What unites those districts that have been able to add educators over the last decade?  For six of them, you can exit an interstate highway and your off-ramp will put you inside the county seat.  Pulaski doesn't fit that category exactly but it's already at the junction of major east/west and north/south routes, and there's steady campaigning to extend I-66 along that same path.  Roughly, this means the growth zones are in the places most connected to other regions, and the losses deeper in the Appalachian part of the state are heavy indeed.

Here's a second table counting the districts seeing the various kinds of changes:
Over this same period, Kentucky schools saw a 5% increase in the number of students in average daily attendance, so a 2% increase in certified staff falls clearly short of keeping pace.

Monday, April 20, 2015

High School Feedback Reports Show Need for Stronger Supports for Students' Success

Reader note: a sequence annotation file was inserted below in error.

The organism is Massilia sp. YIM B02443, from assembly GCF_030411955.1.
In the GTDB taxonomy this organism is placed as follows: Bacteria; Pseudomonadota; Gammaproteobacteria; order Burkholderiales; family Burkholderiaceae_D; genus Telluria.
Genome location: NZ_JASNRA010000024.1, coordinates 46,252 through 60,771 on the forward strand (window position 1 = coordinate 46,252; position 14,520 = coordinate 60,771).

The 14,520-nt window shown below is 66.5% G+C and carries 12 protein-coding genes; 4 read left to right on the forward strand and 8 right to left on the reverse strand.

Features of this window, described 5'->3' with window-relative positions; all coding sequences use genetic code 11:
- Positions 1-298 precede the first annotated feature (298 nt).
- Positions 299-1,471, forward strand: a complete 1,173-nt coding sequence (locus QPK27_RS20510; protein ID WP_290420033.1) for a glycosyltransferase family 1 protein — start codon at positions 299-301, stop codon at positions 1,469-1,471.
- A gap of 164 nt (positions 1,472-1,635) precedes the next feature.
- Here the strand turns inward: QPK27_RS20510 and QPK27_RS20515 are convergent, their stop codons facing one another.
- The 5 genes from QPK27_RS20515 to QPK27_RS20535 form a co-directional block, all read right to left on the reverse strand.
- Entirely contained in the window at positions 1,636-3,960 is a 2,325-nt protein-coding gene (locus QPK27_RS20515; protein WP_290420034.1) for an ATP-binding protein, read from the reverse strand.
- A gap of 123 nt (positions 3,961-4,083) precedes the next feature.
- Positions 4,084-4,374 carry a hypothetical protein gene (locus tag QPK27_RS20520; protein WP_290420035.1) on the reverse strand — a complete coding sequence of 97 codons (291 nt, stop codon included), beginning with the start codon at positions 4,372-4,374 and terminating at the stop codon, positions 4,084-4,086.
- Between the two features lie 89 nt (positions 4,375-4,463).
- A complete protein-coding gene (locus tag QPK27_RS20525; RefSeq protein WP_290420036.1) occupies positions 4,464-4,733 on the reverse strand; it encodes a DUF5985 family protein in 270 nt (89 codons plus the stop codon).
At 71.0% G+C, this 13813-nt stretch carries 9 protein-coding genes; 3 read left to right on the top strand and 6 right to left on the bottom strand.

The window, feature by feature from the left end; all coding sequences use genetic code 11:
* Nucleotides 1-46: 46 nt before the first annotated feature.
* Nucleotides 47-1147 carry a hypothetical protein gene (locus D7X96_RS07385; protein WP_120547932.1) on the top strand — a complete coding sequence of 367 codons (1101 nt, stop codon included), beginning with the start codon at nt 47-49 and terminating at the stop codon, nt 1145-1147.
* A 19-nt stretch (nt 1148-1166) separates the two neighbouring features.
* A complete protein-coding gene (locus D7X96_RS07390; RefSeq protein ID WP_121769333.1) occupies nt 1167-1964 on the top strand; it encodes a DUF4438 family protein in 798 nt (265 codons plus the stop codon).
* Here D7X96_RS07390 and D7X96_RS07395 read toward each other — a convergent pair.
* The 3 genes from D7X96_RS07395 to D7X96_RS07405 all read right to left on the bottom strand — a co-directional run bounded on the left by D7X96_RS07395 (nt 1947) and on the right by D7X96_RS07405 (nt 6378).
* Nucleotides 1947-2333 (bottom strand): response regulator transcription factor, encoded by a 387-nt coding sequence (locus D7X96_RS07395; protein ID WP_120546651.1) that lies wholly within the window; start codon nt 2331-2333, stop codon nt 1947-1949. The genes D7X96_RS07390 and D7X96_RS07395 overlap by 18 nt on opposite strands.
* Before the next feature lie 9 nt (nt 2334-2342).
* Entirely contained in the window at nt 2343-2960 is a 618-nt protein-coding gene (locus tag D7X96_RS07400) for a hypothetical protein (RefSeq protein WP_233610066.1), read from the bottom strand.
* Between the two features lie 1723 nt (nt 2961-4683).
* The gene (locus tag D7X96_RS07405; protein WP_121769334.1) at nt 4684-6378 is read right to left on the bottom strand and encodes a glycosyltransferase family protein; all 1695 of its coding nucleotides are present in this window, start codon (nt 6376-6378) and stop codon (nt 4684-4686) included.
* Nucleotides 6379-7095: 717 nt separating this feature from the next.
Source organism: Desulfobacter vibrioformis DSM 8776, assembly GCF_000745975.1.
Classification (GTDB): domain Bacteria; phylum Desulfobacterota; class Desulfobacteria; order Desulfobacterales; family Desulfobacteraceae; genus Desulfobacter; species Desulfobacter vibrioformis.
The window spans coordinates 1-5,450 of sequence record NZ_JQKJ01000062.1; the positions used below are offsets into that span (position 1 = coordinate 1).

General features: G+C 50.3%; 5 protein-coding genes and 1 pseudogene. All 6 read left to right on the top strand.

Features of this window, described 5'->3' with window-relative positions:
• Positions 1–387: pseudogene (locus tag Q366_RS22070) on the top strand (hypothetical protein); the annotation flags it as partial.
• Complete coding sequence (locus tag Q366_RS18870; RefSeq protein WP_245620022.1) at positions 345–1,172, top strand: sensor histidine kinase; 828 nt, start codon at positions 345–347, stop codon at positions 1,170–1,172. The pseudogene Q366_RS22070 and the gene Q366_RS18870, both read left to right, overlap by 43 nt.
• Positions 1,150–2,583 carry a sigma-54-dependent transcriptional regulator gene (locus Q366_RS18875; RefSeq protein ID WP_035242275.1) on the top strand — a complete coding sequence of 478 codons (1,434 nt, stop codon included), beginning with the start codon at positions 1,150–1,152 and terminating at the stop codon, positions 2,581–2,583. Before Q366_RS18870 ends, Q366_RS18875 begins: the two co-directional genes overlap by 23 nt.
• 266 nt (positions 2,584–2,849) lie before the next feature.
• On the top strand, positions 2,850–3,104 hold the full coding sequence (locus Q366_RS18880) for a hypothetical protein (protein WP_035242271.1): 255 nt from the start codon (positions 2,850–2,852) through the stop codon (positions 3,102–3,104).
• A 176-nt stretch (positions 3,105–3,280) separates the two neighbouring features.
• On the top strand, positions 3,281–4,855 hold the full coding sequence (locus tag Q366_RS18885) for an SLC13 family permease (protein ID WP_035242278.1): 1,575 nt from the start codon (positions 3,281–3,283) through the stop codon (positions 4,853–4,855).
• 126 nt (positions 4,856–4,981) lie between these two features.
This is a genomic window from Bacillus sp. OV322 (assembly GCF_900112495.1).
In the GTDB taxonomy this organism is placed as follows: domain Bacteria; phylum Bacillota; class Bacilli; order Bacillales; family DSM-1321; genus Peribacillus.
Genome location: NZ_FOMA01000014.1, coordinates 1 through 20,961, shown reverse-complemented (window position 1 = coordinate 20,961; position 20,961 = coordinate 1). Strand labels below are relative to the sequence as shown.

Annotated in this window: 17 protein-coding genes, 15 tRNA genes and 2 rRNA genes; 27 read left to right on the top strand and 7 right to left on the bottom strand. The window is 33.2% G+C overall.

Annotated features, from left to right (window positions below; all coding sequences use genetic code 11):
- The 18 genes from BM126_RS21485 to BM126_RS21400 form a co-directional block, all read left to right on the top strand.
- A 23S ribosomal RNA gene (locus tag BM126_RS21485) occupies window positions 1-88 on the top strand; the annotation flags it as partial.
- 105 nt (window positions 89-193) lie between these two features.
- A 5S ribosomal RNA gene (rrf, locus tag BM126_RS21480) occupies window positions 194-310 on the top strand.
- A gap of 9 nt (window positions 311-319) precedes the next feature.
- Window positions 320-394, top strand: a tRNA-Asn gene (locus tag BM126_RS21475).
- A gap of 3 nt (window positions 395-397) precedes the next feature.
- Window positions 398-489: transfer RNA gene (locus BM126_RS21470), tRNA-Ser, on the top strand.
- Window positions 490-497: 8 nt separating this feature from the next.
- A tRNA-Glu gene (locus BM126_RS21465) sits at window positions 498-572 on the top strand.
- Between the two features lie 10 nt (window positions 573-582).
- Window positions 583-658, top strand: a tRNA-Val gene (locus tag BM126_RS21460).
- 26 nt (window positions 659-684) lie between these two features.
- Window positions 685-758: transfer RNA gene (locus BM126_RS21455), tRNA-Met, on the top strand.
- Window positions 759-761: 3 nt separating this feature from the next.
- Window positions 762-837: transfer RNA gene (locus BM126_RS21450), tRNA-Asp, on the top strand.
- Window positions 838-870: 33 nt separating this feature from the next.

Here's a post by Brigitte Blom Ramsey:

Last week, Kentucky released high school feedback reports highlighting the college going and college success rates for students from each of Kentucky's high schools. This is the third year the Kentucky Center for Education and Workforce Statistics has released these numbers. This year's reports look at college going for the class of 2012 and first year college success for the class of 2011.

Here are some interesting data points and some food for thought:

61.7 - is the percent of 2012 Kentucky public high school graduates going immediately on to college. This is up only slightly over the two years prior.

15.6 - is the percent who earned 30 credits in their freshman year, keeping them on track to be a sophomore their second year in college.

12.1 - is the average number of college credits earned by first year students whose ACT scores showed they were not fully ready for college upon leaving high school.

22.9 - is the average number of college credits earned by students their first year in college who were ready for college based on their ACT score.